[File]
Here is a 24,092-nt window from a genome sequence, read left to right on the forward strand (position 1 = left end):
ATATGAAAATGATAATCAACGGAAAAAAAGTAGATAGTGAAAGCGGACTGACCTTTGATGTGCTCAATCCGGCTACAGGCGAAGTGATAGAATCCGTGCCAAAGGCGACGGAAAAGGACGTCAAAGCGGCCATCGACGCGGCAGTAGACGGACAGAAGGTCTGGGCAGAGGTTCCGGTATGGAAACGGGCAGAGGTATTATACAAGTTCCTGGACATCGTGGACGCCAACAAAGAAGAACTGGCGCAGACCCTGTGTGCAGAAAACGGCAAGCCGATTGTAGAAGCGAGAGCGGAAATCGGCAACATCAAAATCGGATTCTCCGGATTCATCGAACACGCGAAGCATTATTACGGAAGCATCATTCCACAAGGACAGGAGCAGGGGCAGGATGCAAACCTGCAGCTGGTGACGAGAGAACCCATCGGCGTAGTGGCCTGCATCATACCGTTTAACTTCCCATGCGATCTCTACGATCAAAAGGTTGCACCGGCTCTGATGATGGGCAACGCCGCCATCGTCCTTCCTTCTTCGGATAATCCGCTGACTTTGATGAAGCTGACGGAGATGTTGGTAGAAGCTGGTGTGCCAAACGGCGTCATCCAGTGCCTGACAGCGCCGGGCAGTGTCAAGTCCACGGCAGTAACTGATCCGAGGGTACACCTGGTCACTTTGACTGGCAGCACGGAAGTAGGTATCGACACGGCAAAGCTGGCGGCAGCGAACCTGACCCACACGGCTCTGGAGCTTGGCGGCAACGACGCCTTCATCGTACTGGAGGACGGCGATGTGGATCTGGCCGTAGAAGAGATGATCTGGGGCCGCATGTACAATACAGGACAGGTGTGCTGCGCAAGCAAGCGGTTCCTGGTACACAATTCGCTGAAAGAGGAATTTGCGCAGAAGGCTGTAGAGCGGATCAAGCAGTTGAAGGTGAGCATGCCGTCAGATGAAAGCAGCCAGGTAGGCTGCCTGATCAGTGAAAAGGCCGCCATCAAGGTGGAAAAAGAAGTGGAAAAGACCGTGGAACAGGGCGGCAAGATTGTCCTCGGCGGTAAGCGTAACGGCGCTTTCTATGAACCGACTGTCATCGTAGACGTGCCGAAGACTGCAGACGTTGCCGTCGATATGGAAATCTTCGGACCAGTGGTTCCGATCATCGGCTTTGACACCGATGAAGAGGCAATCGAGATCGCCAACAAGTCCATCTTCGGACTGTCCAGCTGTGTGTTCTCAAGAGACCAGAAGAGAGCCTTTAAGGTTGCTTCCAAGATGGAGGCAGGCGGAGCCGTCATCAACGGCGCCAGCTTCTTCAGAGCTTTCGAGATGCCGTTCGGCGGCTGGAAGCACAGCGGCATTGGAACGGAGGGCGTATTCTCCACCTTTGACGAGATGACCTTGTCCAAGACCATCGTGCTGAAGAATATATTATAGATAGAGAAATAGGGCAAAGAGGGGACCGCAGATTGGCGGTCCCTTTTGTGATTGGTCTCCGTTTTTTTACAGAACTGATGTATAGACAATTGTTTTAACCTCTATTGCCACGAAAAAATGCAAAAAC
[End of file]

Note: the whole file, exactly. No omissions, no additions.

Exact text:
Here is a 24,092-nt window from a genome sequence, read left to right on the forward strand (position 1 = left end):
ATATGAAAATGATAATCAACGGAAAAAAAGTAGATAGTGAAAGCGGACTGACCTTTGATGTGCTCAATCCGGCTACAGGCGAAGTGATAGAATCCGTGCCAAAGGCGACGGAAAAGGACGTCAAAGCGGCCATCGACGCGGCAGTAGACGGACAGAAGGTCTGGGCAGAGGTTCCGGTATGGAAACGGGCAGAGGTATTATACAAGTTCCTGGACATCGTGGACGCCAACAAAGAAGAACTGGCGCAGACCCTGTGTGCAGAAAACGGCAAGCCGATTGTAGAAGCGAGAGCGGAAATCGGCAACATCAAAATCGGATTCTCCGGATTCATCGAACACGCGAAGCATTATTACGGAAGCATCATTCCACAAGGACAGGAGCAGGGGCAGGATGCAAACCTGCAGCTGGTGACGAGAGAACCCATCGGCGTAGTGGCCTGCATCATACCGTTTAACTTCCCATGCGATCTCTACGATCAAAAGGTTGCACCGGCTCTGATGATGGGCAACGCCGCCATCGTCCTTCCTTCTTCGGATAATCCGCTGACTTTGATGAAGCTGACGGAGATGTTGGTAGAAGCTGGTGTGCCAAACGGCGTCATCCAGTGCCTGACAGCGCCGGGCAGTGTCAAGTCCACGGCAGTAACTGATCCGAGGGTACACCTGGTCACTTTGACTGGCAGCACGGAAGTAGGTATCGACACGGCAAAGCTGGCGGCAGCGAACCTGACCCACACGGCTCTGGAGCTTGGCGGCAACGACGCCTTCATCGTACTGGAGGACGGCGATGTGGATCTGGCCGTAGAAGAGATGATCTGGGGCCGCATGTACAATACAGGACAGGTGTGCTGCGCAAGCAAGCGGTTCCTGGTACACAATTCGCTGAAAGAGGAATTTGCGCAGAAGGCTGTAGAGCGGATCAAGCAGTTGAAGGTGAGCATGCCGTCAGATGAAAGCAGCCAGGTAGGCTGCCTGATCAGTGAAAAGGCCGCCATCAAGGTGGAAAAAGAAGTGGAAAAGACCGTGGAACAGGGCGGCAAGATTGTCCTCGGCGGTAAGCGTAACGGCGCTTTCTATGAACCGACTGTCATCGTAGACGTGCCGAAGACTGCAGACGTTGCCGTCGATATGGAAATCTTCGGACCAGTGGTTCCGATCATCGGCTTTGACACCGATGAAGAGGCAATCGAGATCGCCAACAAGTCCATCTTCGGACTGTCCAGCTGTGTGTTCTCAAGAGACCAGAAGAGAGCCTTTAAGGTTGCTTCCAAGATGGAGGCAGGCGGAGCCGTCATCAACGGCGCCAGCTTCTTCAGAGCTTTCGAGATGCCGTTCGGCGGCTGGAAGCACAGCGGCATTGGAACGGAGGGCGTATTCTCCACCTTTGACGAGATGACCTTGTCCAAGACCATCGTGCTGAAGAATATATTATAGATAGAGAAATAGGGCAAAGAGGGGACCGCAGATTGGCGGTCCCTTTTGTGATTGGTCTCCGTTTTTTTACAGAACTGATGTATAGACAATTGTTTTAACCTCTATTGCCACGAAAAAATGCAAAAAC